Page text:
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PROMS 2002

PROM 23: Panufnik, Sinfonia sacra; Wagner, Tristan und Isolde - Prelude and Liebestod; Strauss, Die Frau ohne Schatten - symphonic fantasia; Wagner, Götterdämmerung – excerpts, Jane Eaglen (sop), Royal Liverpool Philharmonic Orchestra, Gerard Schwarz conductor, RAH, 6th August 2002 (AR)

 


Andrzej Panufnik (1914-1991) sketched-out his Sinfonia sacra in 1961 and completed it in 1963. Composed in England and Spain, Panufnik stated that his symphony was an expression of his: "religious and patriotic feelings...I wanted this composition to be very much Polish in character and also to emphasise the Catholic tradition so deeply rooted in the country of my birth." This symphony far exceeds the composer’s stated intentions, having a universality which transcends narrow religious and national boundaries.

The thirty minute symphony is in two parts, Vision and Hymn. Vision 1 - Maestoso -opened with a haunting fanfare of four trumpets which recalled Janacek‚s Sinfonietta. The very well-rehearsed Royal Liverpool Philharmonic trumpeters played standing and spaced far apart, resulting in a poignancy which transfixed the audience.

By contrast Vision 2 - Larghetto - is scored for strings only. The RLPO strings played with precision and nervous tension, resulting in a razor sharp sound evoking both anxiety and melancholia. Vision 3 - Allegro assai - opens with drums and percussion and the RLPO percussionists had a field day, filling the hall with martial sounds, until the din of war is suddenly silenced by the soft strings of the Hymn - Andante sostenuto. The orchestral textures and colours of Hymn are richer and warmer than the Visions of part one, but the mood remains forlorn until the entry of the full brass which lifts the music into a more optimistic mood, culminating in a jubilant celebration, reprising the martial fanfares of Vision 1. Gerard Schwarz conducted the score with total commitment and profound sensitivity, producing miraculous sounds from this first rate orchestra. Sinfonia sacra is a work of inspired genius and Panufnik is an underrated and still much neglected composer. The audience received the symphony warmly and were clearly moved by this rarely performed work.


From the sacred to the sensual, Schwarz turned to Wagner’s Prelude and Liebestod from Tristan und Isolde. The Prelude was well played and well paced with some exquisitely phrased and pointed woodwind playing. However, Jane Eaglen, in a performance which was received politely rather than enthusiastically, was a cold and colourless Isolde, totally lacking in sensuality; she left me totally unmoved. There was none of the lightness of touch and lyricism that Rita Gorr and Regine Crespin brought to the role.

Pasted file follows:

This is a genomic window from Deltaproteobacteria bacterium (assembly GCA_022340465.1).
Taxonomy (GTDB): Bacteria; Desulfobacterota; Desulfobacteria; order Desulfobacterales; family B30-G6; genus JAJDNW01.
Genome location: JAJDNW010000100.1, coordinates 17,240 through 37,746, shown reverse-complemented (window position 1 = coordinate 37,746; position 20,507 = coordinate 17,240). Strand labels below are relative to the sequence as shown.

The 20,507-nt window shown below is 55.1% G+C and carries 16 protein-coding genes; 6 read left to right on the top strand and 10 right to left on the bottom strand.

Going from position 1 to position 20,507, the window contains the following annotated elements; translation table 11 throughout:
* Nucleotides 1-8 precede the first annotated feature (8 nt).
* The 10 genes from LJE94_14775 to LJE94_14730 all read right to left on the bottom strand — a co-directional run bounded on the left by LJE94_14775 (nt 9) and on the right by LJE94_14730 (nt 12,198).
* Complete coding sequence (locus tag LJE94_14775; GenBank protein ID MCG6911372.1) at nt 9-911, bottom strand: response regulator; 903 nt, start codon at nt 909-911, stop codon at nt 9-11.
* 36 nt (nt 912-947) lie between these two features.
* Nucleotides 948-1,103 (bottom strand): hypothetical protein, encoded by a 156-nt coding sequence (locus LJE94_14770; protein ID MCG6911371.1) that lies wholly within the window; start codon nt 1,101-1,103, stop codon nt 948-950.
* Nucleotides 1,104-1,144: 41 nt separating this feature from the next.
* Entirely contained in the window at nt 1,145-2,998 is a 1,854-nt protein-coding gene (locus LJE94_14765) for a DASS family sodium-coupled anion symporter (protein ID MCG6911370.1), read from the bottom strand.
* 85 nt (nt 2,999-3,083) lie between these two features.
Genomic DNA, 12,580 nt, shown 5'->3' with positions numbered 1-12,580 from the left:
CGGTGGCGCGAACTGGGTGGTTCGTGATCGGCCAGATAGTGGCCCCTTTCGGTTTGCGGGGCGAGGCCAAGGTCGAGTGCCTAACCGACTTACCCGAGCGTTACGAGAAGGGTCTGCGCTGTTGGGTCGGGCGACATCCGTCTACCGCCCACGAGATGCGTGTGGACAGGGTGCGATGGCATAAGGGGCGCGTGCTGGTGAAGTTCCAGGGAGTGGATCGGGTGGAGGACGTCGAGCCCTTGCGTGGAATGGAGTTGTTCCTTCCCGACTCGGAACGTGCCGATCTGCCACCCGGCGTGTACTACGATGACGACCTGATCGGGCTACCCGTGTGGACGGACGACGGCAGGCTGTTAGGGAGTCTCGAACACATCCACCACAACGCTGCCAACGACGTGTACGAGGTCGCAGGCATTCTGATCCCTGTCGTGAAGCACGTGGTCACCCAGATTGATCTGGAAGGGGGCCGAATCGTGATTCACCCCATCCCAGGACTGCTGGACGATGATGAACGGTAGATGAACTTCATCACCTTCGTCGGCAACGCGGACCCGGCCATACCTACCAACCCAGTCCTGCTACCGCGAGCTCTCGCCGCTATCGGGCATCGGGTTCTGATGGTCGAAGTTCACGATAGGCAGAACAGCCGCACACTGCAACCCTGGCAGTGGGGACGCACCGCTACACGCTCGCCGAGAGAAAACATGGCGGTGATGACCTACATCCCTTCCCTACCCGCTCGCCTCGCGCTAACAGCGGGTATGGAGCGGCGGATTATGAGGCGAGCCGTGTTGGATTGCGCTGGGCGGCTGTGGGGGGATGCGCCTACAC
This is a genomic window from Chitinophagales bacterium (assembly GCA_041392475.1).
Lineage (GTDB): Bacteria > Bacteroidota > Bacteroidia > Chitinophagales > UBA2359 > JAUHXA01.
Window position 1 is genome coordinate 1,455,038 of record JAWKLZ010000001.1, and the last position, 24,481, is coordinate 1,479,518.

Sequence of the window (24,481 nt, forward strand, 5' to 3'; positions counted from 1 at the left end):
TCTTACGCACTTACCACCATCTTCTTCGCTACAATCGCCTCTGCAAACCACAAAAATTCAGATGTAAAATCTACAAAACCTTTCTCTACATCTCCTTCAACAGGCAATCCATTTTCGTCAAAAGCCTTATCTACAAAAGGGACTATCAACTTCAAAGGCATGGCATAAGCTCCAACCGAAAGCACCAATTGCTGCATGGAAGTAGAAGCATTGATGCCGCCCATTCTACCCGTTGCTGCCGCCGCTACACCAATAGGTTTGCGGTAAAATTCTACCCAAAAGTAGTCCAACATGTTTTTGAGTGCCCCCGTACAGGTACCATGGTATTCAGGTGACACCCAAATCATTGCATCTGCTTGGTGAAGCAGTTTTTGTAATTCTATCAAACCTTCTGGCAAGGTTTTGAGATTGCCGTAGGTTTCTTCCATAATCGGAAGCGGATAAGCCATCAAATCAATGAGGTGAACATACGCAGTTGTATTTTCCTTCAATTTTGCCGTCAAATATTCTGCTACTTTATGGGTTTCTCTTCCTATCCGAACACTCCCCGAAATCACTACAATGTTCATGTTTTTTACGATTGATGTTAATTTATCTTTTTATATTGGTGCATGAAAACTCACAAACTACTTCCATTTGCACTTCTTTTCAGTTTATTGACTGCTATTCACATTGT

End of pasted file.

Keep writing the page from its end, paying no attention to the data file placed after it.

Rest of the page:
This was the first Prom performance of Richard Strauss’s rarely played Symphonic Fantasia from his opera Die Frau ohne Schatten. Later in his life when Strauss was living in post-war exile in Switzerland, he produced this twenty-minute Reader’s Digest concert version to counter the opera’s flagging popularity. However, today, the opera is given more frequently than the orchestral highlights version. Again, the RLPO played with great gusto, especially the trombones and horns.

The evening ended with Siegfried’s Death and the Immolation Scene from Götterdämmerung. Schwarz conducted Siegfried’s Death music far too fast, resulting in a lack of tension and a loss of drama; the percussion and timpani lacked bite. Eaglen was in better form for the Immolation Scene, her singing was controlled and incisive, slicing through Wagner’s dense orchestral textures. However, this big voice is largely hollow, lacking in weight, colour and style. It is also curiously unbeautiful, lacking the finesse of a Kirsten Flagstad. Normally the singer in Wagner has to fight to be heard above the orchestra; in the case of Ms. Eaglen it was quite the reverse and one’s sympathies were with the orchestra. Although Eaglen’s performance apparently overwhelmed both the audience and orchestra, rousing them to rapturous applause, I found myself scarcely whelmed at all. It was the wonderful Scouse RLPO which was the real voice of the evening.

Alex Russell


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